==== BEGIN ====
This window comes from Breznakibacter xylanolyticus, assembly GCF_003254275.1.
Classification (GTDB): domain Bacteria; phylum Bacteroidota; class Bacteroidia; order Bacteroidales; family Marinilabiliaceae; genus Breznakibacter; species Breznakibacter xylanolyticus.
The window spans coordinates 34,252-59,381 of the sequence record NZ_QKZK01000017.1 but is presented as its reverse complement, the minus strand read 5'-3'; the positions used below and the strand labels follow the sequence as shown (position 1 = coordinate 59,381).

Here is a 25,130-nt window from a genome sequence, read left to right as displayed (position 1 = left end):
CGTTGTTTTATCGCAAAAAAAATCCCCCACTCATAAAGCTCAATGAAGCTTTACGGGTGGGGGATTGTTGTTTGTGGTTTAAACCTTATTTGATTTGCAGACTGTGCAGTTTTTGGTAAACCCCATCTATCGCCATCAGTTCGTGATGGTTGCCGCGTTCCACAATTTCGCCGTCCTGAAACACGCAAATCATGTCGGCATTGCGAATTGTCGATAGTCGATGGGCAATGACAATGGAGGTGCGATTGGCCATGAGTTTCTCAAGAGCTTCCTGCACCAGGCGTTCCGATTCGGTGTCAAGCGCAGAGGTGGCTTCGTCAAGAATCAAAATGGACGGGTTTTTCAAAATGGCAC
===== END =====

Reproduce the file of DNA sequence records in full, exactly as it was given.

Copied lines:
This window comes from Breznakibacter xylanolyticus, assembly GCF_003254275.1.
Classification (GTDB): domain Bacteria; phylum Bacteroidota; class Bacteroidia; order Bacteroidales; family Marinilabiliaceae; genus Breznakibacter; species Breznakibacter xylanolyticus.
The window spans coordinates 34,252-59,381 of the sequence record NZ_QKZK01000017.1 but is presented as its reverse complement, the minus strand read 5'-3'; the positions used below and the strand labels follow the sequence as shown (position 1 = coordinate 59,381).

Here is a 25,130-nt window from a genome sequence, read left to right as displayed (position 1 = left end):
CGTTGTTTTATCGCAAAAAAAATCCCCCACTCATAAAGCTCAATGAAGCTTTACGGGTGGGGGATTGTTGTTTGTGGTTTAAACCTTATTTGATTTGCAGACTGTGCAGTTTTTGGTAAACCCCATCTATCGCCATCAGTTCGTGATGGTTGCCGCGTTCCACAATTTCGCCGTCCTGAAACACGCAAATCATGTCGGCATTGCGAATTGTCGATAGTCGATGGGCAATGACAATGGAGGTGCGATTGGCCATGAGTTTCTCAAGAGCTTCCTGCACCAGGCGTTCCGATTCGGTGTCAAGCGCAGAGGTGGCTTCGTCAAGAATCAAAATGGACGGGTTTTTCAAAATGGCAC